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How to loop in a vector (set, map, etc) from iterator i to iteratorj

P: n/a
Hi,

If I have a std::multimap<int, int> and two iterator it1 and it2
(obtained from multimap's equal_range()), how to loop the multimap from
it1 to it2? I have the following loop but don't know if there is a
better way? Please help. Thanks.

for(it=it1; it!=m.end();)
{
.....
it ++;
if (it == it2) // is it legal?
break;
}

Tony
Jul 23 '05 #1
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4 Replies


P: n/a
There are two changes that can be made to clear up readability. First,
the traditional place for the increment is in the third part of the for
statement. So get rid of the it++ where it is and move it to there:

for(it=it1 ; it!=m.end() ; it++)

The second thing is that you are looping from it1 to it2, there's no
reason you need to compare against m.end() in the loop then later test
it against it2; it's sufficient to just put that test in the for loop:

for(it=it1 ; it!=it2 ; it++)

This also might fix a bug in you program now. I think that if what you
are searching for with equal_range isn't present in the multimap, your
code might break, depending on what you do in the omitted code. The
reason is that when the loop starts, it1 and it2 are equal, but neither
points to what you are looking for. So you do stuff as if it were
there. When you get to the end, you increment it, which is now past
it2, and it will never return. You'll run off the end of the container.
(I'm not positive about this all though.) Making the above change fixes
this if, in fact, it is broken.

Finally, the other comment I would add is that if you have something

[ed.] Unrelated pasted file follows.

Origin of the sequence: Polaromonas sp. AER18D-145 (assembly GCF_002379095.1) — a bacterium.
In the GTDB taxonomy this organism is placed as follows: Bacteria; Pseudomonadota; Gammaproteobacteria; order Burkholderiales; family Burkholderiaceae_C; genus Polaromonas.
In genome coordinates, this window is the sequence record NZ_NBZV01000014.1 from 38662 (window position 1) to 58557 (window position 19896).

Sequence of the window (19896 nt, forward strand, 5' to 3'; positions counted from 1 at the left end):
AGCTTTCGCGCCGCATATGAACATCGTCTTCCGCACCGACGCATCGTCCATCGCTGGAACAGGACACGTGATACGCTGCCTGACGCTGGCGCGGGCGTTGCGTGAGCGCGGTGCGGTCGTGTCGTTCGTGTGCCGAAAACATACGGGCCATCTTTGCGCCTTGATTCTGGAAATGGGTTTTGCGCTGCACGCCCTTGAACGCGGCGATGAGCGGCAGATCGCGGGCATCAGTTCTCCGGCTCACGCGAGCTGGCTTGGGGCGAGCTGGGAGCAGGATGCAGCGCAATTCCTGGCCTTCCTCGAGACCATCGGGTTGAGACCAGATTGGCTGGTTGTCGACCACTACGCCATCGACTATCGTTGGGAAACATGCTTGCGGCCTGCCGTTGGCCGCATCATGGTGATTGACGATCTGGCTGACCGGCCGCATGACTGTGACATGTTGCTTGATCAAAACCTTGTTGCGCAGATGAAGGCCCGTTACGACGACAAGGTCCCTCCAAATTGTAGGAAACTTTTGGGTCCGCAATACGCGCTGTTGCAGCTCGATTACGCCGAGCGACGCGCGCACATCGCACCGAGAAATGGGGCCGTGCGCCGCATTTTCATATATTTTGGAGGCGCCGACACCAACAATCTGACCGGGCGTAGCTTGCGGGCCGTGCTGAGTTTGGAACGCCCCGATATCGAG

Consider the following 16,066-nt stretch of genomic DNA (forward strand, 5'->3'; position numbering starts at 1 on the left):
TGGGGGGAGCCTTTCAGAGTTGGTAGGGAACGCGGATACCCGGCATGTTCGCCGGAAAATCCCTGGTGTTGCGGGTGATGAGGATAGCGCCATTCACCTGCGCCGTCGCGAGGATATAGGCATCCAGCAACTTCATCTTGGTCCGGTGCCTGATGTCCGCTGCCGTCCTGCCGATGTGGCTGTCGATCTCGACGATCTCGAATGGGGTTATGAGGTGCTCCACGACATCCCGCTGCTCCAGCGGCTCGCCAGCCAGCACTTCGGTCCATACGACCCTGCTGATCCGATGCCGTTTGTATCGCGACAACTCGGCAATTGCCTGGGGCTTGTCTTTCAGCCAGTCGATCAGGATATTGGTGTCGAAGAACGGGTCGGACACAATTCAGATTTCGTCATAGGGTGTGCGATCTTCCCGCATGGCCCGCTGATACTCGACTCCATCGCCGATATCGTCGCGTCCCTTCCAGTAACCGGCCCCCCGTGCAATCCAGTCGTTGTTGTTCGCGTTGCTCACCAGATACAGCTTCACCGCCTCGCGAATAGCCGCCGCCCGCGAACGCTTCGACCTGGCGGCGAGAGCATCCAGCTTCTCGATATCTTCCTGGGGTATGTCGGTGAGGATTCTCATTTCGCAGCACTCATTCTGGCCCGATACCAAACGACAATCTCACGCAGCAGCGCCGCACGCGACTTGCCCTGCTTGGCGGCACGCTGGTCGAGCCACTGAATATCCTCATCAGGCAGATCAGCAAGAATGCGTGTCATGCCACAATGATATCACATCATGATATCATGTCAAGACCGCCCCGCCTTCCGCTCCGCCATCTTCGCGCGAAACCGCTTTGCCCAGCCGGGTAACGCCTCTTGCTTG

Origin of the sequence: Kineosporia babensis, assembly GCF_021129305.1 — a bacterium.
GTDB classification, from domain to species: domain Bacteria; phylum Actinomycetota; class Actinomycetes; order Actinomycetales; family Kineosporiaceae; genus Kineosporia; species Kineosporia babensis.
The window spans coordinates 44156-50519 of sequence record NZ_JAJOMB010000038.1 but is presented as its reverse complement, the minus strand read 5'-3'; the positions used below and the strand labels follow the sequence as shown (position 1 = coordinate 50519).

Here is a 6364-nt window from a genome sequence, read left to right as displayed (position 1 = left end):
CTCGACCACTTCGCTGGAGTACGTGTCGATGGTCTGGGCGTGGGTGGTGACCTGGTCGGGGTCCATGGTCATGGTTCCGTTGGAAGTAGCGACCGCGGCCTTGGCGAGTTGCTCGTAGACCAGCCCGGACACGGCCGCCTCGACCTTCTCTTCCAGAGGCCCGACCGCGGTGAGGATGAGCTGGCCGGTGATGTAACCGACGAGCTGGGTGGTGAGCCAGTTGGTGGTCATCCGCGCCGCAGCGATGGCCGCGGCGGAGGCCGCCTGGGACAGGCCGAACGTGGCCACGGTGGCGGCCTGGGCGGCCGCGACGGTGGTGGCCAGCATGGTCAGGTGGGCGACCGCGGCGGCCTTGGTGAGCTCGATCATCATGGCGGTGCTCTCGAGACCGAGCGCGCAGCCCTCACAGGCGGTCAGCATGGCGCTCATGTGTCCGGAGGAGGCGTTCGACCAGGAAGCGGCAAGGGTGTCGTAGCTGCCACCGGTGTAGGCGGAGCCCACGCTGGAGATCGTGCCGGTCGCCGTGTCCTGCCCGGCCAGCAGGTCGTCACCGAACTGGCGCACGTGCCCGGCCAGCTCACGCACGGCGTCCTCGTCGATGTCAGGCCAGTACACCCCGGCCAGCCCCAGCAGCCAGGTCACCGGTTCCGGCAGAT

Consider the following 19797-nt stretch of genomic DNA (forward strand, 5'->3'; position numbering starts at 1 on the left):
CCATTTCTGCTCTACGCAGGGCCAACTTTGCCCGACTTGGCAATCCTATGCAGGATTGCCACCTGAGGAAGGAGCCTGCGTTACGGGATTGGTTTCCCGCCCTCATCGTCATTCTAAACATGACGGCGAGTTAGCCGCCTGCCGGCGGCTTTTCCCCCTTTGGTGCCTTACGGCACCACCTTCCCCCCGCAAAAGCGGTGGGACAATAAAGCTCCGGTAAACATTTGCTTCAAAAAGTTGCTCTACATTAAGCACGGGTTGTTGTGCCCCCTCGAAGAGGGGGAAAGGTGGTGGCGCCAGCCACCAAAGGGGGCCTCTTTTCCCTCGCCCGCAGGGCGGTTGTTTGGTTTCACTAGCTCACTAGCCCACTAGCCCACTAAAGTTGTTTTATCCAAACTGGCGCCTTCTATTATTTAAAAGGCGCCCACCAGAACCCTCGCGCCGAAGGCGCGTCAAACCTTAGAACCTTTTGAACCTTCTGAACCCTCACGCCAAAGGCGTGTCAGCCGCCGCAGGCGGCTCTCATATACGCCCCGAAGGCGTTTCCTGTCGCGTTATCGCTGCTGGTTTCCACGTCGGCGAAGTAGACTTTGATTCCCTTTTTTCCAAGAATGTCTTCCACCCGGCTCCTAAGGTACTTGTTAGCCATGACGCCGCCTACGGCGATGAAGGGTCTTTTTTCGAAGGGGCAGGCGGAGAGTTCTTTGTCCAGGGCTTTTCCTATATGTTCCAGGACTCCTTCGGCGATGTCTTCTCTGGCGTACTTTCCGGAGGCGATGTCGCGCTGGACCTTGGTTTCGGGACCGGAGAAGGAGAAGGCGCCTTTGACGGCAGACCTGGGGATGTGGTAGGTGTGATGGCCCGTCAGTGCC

like 'it++' as a statement (and thus don't really care whether you are
using 'it++' or '++it'), go with the prefix notation unless you find it
less readable. There will be a small improvement in the runtime speed*
because the prefix is slightly more efficient for non-primitive
datatypes. Assuming the functions are following the usual ++ semantics,
the postfix ++ must create a temporary object to return, while the
prefix ++ avoids this.

*A small improvement appears to be from about 2.5% with GCC -O2 and
about 5% with MSVC over the code I measured:
for( it=container.begin() ; it!=container.end() ; [++it or it++] )
*it = 0;

Jul 23 '05 #2

P: n/a
Evan wrote:

*A small improvement appears to be from about 2.5% with GCC -O2 and
about 5% with MSVC over the code I measured:
for( it=container.begin() ; it!=container.end() ; [++it or it++] )
*it = 0;


It surprises me that an optimizing compiler can't easily recognize these
two as functionally identical. Clearly the result is dicarded at each
incrememnt. Is there more to this than meets the eye?
Jul 23 '05 #3

P: n/a
> It surprises me that an optimizing compiler can't easily recognize
these
two as functionally identical. Clearly the result is dicarded at each incrememnt. Is there more to this than meets the eye?


To figure out that it could, it'd have to make sure that neither the
constructor nor the destructor of the temporary have any side effects.
I don't know how difficult this is, but it'd probably take quite a bit
of work...

Jul 23 '05 #4

P: n/a
Evan wrote:
It surprises me that an optimizing compiler can't easily recognize


these
two as functionally identical. Clearly the result is dicarded at


each
incrememnt. Is there more to this than meets the eye?

To figure out that it could, it'd have to make sure that neither the
constructor nor the destructor of the temporary have any side effects.
I don't know how difficult this is, but it'd probably take quite a bit
of work...


Ah, good point. So I guess this can only be easily optimized for
built-in types?
Jul 23 '05 #5

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